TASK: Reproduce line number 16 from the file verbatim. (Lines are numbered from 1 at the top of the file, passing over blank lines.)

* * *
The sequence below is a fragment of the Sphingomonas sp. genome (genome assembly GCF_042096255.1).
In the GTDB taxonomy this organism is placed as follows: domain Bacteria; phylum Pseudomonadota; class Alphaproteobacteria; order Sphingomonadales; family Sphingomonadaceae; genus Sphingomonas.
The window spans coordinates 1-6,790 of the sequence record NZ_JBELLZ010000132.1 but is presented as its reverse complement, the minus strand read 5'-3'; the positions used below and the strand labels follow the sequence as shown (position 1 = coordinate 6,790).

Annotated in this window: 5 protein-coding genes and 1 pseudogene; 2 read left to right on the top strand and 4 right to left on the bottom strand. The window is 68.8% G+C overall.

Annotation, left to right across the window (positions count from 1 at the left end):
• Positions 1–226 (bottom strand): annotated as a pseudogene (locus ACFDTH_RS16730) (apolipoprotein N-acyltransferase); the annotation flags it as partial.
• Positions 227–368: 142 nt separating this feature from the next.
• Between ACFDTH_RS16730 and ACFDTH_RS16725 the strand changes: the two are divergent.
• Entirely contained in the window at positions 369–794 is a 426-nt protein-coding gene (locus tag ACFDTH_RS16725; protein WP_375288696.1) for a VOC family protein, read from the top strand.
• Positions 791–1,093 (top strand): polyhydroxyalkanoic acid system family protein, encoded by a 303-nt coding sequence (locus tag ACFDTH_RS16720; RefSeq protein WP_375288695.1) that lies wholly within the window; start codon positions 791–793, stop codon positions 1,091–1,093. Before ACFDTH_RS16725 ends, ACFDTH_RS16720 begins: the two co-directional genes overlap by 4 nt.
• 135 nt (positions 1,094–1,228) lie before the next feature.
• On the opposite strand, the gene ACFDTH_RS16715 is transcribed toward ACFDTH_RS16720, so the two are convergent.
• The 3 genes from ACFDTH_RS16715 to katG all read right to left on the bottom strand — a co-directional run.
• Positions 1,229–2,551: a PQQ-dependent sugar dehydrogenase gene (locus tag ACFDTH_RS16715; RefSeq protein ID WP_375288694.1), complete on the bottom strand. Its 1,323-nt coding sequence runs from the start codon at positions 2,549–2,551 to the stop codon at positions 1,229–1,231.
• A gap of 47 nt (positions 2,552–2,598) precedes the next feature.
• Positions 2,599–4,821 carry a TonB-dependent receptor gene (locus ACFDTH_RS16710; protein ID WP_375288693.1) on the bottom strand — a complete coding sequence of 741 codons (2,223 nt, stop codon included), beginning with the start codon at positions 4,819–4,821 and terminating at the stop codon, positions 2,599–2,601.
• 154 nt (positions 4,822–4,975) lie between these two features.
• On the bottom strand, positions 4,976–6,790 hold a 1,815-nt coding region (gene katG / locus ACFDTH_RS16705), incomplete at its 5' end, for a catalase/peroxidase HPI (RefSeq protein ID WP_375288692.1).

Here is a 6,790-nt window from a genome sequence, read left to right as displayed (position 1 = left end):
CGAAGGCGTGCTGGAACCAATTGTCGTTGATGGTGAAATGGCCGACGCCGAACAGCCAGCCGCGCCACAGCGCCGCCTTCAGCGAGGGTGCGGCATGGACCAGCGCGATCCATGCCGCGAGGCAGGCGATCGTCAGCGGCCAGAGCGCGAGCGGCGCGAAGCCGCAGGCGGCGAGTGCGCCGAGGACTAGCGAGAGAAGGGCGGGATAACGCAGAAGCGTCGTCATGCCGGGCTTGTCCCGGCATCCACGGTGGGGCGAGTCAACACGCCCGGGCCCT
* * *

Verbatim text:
• Positions 2,599–4,821 carry a TonB-dependent receptor gene (locus ACFDTH_RS16710; protein ID WP_375288693.1) on the bottom strand — a complete coding sequence of 741 codons (2,223 nt, stop codon included), beginning with the start codon at positions 4,819–4,821 and terminating at the stop codon, positions 2,599–2,601.